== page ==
Growing Under Glass.Published on 18th February 2015
It may still be chilly, and there’s a certainly chance of snow still to come, but there is a definite whiff of spring in the air and that can mean only one thing – it’s time to start gardening! Yippee!
Although there’s nothing like a bit of digging and clearing to warm the muscles, for many it’s may be a little soon to be out turning over the soil, but that doesn’t mean that your gardening adventure needs to be delayed – the end of February and beginning of March is the perfect time to get growing under glass if you want to maximise the full potential of the gardening year.
While a humble windowsill is enough to get you started, if you happen to be the proud owner of an Apropos greenhouse, conservatory, or even veranda, you can soon be off to a flying start.
If you have an Apropos greenhouse, then the world is your flowerbed. Almost anything can be grown in a heated greenhouse at almost any time of year, but unless you have a prize-winning hothouse flower collection, then it’s probably simpler to stay seasonal.
Things to grow in your greenhouse now:
- Vegetables – Onions, Okra (requires consistently high heat), Celeriac, Peppers
- Half-hardy annuals – Pelargonium, Begonia and Osteospermum, Cerinthe.
- Cut flowers – Cleome, Chrysanthemum, Nicotiana, Rudbeckia, Stocks.
- Bedding plants – Impatiens, Violas, Pansies.
Before you start to grow, don’t forget to ventilate your greenhouse (or conservatory) on mild days to help prevent fungal problems.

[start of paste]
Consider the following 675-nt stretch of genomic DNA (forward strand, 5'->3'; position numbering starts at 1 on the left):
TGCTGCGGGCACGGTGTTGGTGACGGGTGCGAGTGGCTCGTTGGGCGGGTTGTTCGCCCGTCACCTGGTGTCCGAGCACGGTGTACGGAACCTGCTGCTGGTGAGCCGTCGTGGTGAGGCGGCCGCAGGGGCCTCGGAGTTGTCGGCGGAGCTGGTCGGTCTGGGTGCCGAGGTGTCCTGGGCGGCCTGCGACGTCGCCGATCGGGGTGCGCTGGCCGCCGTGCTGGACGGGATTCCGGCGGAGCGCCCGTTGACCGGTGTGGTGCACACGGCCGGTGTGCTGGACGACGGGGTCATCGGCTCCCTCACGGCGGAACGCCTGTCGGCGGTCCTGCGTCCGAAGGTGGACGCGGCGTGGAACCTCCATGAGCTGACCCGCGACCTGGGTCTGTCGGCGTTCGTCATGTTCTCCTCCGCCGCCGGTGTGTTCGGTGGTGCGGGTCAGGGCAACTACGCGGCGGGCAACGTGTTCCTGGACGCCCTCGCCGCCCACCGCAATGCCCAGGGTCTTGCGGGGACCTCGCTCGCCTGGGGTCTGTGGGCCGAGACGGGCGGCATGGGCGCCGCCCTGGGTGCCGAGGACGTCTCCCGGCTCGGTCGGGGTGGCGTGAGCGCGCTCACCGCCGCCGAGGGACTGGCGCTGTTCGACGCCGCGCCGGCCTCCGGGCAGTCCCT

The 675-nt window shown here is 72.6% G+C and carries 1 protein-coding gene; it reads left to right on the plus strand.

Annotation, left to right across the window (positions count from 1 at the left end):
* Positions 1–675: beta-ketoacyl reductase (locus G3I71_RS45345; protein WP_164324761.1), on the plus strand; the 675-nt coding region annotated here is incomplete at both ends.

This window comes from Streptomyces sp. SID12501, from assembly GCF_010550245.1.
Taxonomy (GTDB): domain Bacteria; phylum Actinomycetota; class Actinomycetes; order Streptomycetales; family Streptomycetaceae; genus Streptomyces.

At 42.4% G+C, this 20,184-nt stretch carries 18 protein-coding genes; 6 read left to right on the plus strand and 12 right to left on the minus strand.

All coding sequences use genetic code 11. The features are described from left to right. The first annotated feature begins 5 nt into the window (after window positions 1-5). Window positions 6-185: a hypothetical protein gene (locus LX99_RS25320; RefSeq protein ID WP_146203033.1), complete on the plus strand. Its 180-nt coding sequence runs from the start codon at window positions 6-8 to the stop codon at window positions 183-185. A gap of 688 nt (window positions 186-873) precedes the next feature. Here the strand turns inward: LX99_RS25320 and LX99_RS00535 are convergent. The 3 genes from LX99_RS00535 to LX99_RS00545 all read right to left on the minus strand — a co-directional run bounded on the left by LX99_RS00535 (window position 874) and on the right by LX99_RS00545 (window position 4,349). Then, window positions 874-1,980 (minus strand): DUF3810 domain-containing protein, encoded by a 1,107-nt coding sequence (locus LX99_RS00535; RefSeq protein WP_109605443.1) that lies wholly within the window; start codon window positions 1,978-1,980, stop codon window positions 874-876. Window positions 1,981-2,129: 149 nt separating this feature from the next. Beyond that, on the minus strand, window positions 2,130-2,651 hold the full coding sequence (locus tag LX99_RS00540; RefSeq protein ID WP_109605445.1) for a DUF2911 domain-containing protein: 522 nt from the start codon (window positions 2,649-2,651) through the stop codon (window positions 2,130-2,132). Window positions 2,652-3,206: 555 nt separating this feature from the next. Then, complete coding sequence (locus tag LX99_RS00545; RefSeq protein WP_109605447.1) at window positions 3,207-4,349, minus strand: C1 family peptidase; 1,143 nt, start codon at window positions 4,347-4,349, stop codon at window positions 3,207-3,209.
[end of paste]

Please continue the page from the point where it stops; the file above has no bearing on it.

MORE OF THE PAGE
There is a cross-over between greenhouse and conservatory growing, the main distinction we’ve made here is due to the amount of space required, but if you have a warm green house or a warm conservatory you can interchange.
Things to grow in your conservatory now:
- Herbs – basil, sorrel, thyme, lemon balm, lemongrass
- Physalis (Cape Gooseberry – requires a temperature of 18-20°C in germination)
Don’t forget to take a seat in your conservatory and sort through your old seeds before buying new.
Vegetables in the Veranda
Verandas tend to have a cooler climate than the other structures we’ve looked at, even verandas with closed sides, so it’s important to sow appropriately. When it comes to vegetables however, many allotment favourites can be sown directly outdoors in February, it’s more about providing protection. If you start off your seeds with a little bit of shelter from the frost and safeguard them against the natural garden nibblers – mice, squirrels, birds and (if you’re unlucky) rats – you’ll find yourself with a far better strike rate and a better haul come harvest time.
Things to grow in your veranda now:
- Vegetables – Broad beans, Beetroot, Cabbage, Leeks, Kale, Lettuce, Carrots.
- Chit potatoes.
- Flowers – Sweetpeas, Hollyhocks, Calendula, Larkspur, California Poppies.
- Hardy ferns (sterilise the soil with boiling water and allow to drain, put into a clear, closable container – an old Ferrero Rocher box is ideal! – sprinkle the spores, then close the lid and leave in a frost-free space. Germination can take months, or even years, but the results are bountiful.